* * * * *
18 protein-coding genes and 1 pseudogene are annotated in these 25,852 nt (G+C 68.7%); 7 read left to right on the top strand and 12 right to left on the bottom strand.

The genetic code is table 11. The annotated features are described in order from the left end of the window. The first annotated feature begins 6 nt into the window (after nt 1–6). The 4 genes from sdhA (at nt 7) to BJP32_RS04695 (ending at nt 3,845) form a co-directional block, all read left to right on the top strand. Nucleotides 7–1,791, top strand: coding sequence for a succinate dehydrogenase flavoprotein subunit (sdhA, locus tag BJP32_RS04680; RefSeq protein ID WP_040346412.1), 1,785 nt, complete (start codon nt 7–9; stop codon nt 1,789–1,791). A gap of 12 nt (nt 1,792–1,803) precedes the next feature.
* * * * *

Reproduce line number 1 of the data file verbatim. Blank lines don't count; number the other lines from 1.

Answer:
18 protein-coding genes and 1 pseudogene are annotated in these 25,852 nt (G+C 68.7%); 7 read left to right on the top strand and 12 right to left on the bottom strand.